audio_pll2_ref_sel                0        0        0    24000000          0     0  50000
       audio_pll2                     0        0        0   361267200          0     0  50000
          audio_pll2_bypass           0        0        0   361267200          0     0  50000
             audio_pll2_out           0        0        0   361267200          0     0  50000
    audio_pll1_ref_sel                0        0        0    24000000          0     0  50000
       audio_pll1                     0        0        0   393216000          0     0  50000
          audio_pll1_bypass           0        0        0   393216000          0     0  50000
             audio_pll1_out           0        0        0   393216000          0     0  50000
                sai5                  0        0        0    24576000          0     0  50000
                   sai5_root_clk       0        0        0    24576000          0     0  50000

The sai5 clock is running at 24576000Hz, and indeed, it is hard to find a working clock divider to get 1411200Hz.

audio_pll2 @ 361267200 looks better. 361267200/1411200=256, allmost perfect!

Then we need to reparent the sai5 module, this is done in the device tree as well:

&sai5 {
    status = "okay";
    assigned-clock-parents = <&clk IMX8MM_AUDIO_PLL2_OUT>;
    assigned-clock-rates = <11289600>;

Here is our new clock tree:

root@imx8board:~# cat /sys/kernel/debug/clk/clk_summary
    audio_pll2_ref_sel                0        0        0    24000000          0     0  50000
       audio_pll2                     0        0        0   361267200          0     0  50000
          audio_pll2_bypass           0        0        0   361267200          0     0  50000
             audio_pll2_out           0        0        0   361267200          0     0  50000
                sai5                  0        0        0    11289600          0     0  50000
                   sai5_root_clk       0        0        0    11289600          0     0  50000

We can see that the frequency is right and also that we now derive our clock from audio_pll2_out instead of audio_pll1.

The speaker-test software is also happier:

root@imx8board:~# speaker-test


Playback device is default
Stream parameters are 44000Hz, S16_LE, 1 channels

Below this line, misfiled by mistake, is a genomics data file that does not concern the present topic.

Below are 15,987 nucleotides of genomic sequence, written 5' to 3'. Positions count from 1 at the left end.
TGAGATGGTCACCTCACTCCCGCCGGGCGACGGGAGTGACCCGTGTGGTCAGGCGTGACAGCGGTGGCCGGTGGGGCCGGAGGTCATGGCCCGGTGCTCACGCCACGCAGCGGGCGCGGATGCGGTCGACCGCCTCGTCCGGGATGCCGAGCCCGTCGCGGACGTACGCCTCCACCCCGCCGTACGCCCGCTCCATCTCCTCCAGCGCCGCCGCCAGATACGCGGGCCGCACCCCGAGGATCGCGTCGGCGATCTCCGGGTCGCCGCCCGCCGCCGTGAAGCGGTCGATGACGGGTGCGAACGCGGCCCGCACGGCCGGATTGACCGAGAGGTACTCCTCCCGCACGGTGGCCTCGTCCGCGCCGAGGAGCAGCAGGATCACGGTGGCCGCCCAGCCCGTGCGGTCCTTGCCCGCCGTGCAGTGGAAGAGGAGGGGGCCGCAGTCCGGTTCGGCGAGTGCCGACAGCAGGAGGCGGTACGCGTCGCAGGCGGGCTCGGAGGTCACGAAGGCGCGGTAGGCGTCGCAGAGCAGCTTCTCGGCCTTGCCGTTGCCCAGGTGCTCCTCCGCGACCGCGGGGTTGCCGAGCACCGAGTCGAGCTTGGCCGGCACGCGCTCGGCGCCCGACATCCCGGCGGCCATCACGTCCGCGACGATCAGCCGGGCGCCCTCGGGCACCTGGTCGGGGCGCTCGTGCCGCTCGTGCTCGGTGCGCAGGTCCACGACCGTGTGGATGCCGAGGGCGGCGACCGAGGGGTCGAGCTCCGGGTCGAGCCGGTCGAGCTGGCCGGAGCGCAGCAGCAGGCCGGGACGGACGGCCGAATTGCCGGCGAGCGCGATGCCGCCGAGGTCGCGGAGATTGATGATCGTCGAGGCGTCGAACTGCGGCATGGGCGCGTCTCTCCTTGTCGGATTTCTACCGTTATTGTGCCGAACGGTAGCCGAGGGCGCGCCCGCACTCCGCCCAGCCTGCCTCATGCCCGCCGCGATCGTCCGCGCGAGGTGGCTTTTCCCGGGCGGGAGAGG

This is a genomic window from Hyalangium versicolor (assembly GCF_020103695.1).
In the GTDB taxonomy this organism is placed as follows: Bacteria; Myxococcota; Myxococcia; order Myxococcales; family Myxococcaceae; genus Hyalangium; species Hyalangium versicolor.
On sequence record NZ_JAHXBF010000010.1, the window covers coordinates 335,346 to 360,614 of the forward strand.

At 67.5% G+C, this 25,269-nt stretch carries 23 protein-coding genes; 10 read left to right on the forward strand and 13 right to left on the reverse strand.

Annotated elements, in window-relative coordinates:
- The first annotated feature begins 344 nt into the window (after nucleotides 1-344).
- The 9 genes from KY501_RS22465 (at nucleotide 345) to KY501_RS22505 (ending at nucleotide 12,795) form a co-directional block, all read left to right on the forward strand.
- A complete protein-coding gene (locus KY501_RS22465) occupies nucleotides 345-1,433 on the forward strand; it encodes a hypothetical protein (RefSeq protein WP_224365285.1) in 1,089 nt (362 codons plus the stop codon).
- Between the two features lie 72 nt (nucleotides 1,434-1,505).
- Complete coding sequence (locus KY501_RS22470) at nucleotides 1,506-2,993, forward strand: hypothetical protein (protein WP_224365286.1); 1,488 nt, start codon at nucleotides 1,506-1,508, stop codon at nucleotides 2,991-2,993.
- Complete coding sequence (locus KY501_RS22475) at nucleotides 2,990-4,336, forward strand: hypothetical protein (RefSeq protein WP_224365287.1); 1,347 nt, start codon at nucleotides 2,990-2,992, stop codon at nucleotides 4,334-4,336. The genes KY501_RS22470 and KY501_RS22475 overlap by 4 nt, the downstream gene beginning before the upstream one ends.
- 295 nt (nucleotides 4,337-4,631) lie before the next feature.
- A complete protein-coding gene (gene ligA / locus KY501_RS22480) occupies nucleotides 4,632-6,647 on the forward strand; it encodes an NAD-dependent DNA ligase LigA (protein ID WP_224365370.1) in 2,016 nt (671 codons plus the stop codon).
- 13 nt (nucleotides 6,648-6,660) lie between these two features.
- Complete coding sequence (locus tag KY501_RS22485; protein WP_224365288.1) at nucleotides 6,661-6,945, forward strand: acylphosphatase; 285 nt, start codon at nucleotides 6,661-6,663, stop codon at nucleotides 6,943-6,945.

Using 16 octaves of pink noise
Rate set to 44000Hz (requested 44000Hz)
Buffer size range from 3840 to 5760
Period size range from 1920 to 1920
Using max buffer size 5760
Periods = 4
was set period_size = 1920
was set buffer_size = 5760
 0 - Front Left



Due to my hardware constraints, I need to use the bit clock as master clock. If we look in the datasheet [5] :


If the BCLK to LRCLK ratio is 64, we could tie MCLK directly to our BCLK!

We already know our BCLK, it is 1411200Hz, and the frame clock (LRCLK) is the same as the sample rate (44kHz). We could verify that with the oscilloscope.





That is not a ratio of 64.

There is not much to do about the frame clock, it will stick to the sample rate. If we make use of TDM though, we can make the bit clock running faster with the same frame clock!

Lets add 2 TDM slots @ 32bit width:

/ {
    sound-tas5720 {
        compatible = "simple-audio-card";
        simple-audio-card,name = "tas5720-audio";
        simple-audio-card,format = "i2s";
        simple-audio-card,frame-master = <&cpudai>;
        simple-audio-card,bitclock-master = <&cpudai>;

        cpudai: simple-audio-card,cpu {
            sound-dai = <&sai5>;
            clocks = <&clk IMX8MM_CLK_SAI5_ROOT>;
            dai-tdm-slot-num = <2>;
            dai-tdm-slot-width = <32>;

        simple-audio-card,codec {
            sound-dai = <&tas5720>;
            clocks = <&clk IMX8MM_CLK_SAI5_ROOT>;

Verify the bitclock:


Lets calculate: 2820000/44000 ~= 64! We have reached our goal!